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Comment Always was dead, always will be (Score 1) 456

MS just doesn't know how to connect with consumers. They think consumers make purchase decisions like CTOs. When MS tries to be cool, it inevitably backfires. The Xbox division somehow manages to escape all the corporate and branding baggage, maybe someone in Redmond should them how?

Consumers don't actually like Windows, either; they just accept it... like death and taxes. If MS is going to get their mobile efforts off the ground (after what, 5 tries now?), they need to separate it from the Windows brand and make app development/porting ridiculously effortless with no platform-based barriers to entry.

Comment Re:The RPi's "secret weapon" (Score 2) 120

I've made 1024 LEDs flash with an rPi. To do that I had to buy a 32x32 LED matrix, power brick, and a proto hat; solder the necessary connections on the hat, then write a C++ application using a very nifty library I found. It showed the date and time, scrolled text, and displayed images.

So what's my level of expertise?

It seems your expectations for Ease of use are too high.

Comment Re:But why? (Score 3, Insightful) 146

Improving V8 would be more worthwhile to anyone who doesn't have a crippling case of not-invented-here syndrome.

And I don't get the IoT angle here... no hobbyists care about W10IoT, the Microsoft JS engine doesn't make the bait any better. Linux on RaspberryPi is a full fledged OS, not a glorified app bootloader.

Comment Re: Oh noes (Score 3, Insightful) 165

MS will continue to fail at mobile, but not because of their strategy. They've been failing at mobile since before the iPhone.

Their mobile failures are just examples of a broader cultural deficiency in Redmond: they don't know how to connect with consumers, and they're too stubborn and full of hubris to realize that. The XBox division succeeded mostly because it was left alone by the top brass (who likely didn't understand a damn thing about it). When MS learns to put aside their preconceptions about buying habits and that consumers don't shop the same way CTO's do, they might have a chance in any consumer market, including mobile.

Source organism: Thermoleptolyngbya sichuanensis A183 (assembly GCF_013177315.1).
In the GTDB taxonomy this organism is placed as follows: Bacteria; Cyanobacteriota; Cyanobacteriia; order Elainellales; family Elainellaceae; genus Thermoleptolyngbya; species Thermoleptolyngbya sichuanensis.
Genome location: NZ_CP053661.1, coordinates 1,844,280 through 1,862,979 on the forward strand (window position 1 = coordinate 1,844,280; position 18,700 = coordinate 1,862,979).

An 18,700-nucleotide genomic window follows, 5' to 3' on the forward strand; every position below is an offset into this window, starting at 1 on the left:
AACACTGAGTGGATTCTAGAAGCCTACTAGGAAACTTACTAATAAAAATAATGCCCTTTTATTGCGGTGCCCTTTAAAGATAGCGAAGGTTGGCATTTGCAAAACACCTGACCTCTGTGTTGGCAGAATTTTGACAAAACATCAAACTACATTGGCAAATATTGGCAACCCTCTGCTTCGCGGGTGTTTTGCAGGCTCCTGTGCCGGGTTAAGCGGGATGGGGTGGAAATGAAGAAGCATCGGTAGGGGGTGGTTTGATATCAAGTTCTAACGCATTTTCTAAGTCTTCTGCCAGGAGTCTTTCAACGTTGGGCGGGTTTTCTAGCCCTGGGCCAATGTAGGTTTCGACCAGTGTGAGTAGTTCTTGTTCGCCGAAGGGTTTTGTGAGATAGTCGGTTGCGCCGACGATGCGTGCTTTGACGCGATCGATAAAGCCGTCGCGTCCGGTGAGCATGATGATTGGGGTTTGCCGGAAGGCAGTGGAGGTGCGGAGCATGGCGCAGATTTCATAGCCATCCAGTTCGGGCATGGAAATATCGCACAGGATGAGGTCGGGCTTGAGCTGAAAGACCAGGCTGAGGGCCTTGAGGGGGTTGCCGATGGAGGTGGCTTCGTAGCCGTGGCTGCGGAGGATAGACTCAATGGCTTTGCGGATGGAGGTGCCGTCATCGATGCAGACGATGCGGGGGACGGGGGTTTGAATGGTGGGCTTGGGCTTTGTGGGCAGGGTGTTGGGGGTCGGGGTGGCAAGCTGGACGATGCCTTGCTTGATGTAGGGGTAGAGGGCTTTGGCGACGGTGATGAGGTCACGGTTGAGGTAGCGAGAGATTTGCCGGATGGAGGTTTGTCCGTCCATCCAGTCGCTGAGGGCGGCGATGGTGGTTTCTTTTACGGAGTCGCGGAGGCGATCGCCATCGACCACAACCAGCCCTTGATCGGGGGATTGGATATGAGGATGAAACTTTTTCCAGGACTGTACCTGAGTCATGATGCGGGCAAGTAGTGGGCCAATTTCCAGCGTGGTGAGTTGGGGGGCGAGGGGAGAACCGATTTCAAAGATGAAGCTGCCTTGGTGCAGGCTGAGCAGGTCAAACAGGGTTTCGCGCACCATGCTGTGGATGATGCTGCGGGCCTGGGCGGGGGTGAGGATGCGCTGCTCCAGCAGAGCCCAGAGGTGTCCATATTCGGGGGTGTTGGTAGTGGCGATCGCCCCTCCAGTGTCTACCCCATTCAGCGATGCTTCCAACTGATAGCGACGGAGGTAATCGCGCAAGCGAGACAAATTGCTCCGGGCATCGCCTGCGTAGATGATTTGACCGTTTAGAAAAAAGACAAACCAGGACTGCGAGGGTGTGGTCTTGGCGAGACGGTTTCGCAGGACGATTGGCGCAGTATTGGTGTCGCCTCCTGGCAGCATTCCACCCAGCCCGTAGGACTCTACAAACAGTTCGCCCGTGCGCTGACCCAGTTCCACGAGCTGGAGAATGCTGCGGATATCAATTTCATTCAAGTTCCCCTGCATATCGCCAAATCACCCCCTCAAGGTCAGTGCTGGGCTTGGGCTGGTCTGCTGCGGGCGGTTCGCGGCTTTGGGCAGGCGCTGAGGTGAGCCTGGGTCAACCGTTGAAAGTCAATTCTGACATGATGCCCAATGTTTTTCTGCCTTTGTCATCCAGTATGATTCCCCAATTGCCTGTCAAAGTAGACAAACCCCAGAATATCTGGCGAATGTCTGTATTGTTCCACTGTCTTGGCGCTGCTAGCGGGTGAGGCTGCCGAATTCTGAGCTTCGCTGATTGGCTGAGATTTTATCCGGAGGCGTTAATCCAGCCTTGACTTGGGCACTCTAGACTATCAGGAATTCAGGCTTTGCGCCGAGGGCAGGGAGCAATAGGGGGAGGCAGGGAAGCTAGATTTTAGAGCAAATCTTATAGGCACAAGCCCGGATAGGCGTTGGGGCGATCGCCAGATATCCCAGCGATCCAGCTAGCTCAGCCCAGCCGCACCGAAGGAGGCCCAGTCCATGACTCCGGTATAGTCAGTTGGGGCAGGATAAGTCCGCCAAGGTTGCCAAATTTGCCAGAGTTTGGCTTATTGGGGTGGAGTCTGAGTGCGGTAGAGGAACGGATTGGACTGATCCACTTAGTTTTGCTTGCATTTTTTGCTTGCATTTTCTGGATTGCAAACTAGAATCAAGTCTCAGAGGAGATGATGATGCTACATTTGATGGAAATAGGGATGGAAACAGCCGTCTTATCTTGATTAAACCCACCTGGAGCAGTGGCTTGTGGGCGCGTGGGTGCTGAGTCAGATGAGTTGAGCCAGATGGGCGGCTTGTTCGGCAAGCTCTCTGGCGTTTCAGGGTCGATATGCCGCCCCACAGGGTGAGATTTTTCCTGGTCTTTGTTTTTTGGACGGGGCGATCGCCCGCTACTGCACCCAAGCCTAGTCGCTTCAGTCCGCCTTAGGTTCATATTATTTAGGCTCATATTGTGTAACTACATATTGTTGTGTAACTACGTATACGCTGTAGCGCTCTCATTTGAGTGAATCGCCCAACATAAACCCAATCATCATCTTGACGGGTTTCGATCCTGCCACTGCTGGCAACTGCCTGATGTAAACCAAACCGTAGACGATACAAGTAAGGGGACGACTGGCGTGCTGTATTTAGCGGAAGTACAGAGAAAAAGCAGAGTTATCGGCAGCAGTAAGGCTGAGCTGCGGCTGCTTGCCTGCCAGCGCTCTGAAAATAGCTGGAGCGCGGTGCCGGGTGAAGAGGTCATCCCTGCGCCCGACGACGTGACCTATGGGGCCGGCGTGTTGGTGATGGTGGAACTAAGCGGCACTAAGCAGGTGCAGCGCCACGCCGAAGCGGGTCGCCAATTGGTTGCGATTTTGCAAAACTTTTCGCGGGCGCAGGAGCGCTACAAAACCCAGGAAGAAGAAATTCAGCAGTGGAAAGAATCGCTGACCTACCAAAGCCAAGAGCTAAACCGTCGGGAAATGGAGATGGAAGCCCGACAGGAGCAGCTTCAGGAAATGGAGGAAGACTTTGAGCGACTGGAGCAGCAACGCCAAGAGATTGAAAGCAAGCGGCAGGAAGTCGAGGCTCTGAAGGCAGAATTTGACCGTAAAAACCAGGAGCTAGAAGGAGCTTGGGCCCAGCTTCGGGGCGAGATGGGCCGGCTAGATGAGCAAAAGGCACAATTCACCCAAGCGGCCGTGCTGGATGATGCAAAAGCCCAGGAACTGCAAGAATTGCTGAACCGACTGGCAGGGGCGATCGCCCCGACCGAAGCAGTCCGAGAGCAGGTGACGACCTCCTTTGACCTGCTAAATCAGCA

Comment Re:Tablets will die off (Score 2) 239

Tablets are already dying off, the iPad sales plateau is proof of that.

Why tablets are dying is a more interesting question. Yes, larger phones are intruding on the form factor, but more importantly the general tablet hype has faded away and people have realized that a tablet is not a replacement for a laptop. Vendors love tablets because they're essentially a reset button for software ecosystems: where they couldn't have a walled garden before, now they can.

Touch is a regression in human interface design, and deep down every engineer knows it. To correct that, now we have tablets with keyboards and/or stylii. Jobs swore both of those things would never happen. But I think the reason why iOS gained cut+paste so late was because the only workable soluitons weren't as elegant as he wanted, and he was forced to relent and give the users a necessarily shitty workflow.

Tablets occupy a very narrow market segment that, outside of vertical solutions for business, was doomed from the beginning. Either they'll get replaced by phablets or they'll evolve into netbooks.

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"The fundamental principle of science, the definition almost, is this: the sole test of the validity of any idea is experiment." -- Richard P. Feynman